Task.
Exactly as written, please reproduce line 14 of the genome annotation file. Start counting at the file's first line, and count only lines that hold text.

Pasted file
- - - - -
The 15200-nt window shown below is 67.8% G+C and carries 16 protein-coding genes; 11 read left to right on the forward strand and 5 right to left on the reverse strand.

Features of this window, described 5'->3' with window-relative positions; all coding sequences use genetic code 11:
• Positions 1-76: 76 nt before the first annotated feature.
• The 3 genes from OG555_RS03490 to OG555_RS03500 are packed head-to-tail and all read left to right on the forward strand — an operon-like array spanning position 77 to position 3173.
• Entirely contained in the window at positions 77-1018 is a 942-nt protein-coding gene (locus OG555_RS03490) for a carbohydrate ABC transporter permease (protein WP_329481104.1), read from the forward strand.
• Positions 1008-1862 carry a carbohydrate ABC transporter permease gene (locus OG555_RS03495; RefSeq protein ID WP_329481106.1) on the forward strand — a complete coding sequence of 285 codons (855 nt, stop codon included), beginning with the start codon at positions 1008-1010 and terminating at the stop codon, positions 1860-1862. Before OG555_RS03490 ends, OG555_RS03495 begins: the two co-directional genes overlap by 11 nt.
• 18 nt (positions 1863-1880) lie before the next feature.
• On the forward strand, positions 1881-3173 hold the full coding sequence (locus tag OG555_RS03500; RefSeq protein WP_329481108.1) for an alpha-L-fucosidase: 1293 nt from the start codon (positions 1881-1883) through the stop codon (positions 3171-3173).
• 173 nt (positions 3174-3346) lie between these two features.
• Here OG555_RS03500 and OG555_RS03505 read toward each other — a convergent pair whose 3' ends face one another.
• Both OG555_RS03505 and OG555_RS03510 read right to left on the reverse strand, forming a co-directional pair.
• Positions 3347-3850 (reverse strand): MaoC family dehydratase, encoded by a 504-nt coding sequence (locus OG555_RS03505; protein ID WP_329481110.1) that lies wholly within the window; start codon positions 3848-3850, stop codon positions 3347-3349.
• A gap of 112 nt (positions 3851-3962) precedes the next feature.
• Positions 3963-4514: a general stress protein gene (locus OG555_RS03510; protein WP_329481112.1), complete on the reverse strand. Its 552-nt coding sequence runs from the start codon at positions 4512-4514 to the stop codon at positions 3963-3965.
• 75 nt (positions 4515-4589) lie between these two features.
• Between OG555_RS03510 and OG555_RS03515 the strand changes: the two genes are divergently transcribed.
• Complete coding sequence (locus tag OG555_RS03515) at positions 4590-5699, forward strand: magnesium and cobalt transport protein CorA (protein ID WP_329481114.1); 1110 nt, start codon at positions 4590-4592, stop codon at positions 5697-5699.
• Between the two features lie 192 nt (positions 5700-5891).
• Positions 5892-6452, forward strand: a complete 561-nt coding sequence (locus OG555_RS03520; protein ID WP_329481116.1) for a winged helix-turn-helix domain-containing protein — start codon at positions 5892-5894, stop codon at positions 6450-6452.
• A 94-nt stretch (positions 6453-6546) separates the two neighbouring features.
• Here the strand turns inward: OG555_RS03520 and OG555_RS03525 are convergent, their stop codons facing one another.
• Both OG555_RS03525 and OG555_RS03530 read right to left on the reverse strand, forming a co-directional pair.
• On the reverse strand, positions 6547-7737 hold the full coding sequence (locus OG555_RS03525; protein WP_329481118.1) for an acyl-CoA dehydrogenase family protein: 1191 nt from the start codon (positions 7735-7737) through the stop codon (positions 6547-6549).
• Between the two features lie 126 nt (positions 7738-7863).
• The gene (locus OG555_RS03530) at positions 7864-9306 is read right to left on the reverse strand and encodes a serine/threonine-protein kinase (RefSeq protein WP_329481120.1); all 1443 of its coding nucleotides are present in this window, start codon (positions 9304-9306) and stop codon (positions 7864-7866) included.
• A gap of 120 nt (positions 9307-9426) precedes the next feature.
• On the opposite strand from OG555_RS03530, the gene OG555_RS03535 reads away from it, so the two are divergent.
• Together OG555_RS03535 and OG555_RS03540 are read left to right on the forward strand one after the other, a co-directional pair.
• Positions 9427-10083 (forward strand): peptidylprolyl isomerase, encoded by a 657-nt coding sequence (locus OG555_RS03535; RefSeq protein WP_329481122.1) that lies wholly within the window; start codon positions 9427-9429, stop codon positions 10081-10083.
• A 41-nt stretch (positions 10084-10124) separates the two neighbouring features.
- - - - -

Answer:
• Positions 3963-4514: a general stress protein gene (locus OG555_RS03510; protein WP_329481112.1), complete on the reverse strand. Its 552-nt coding sequence runs from the start codon at positions 4512-4514 to the stop codon at positions 3963-3965.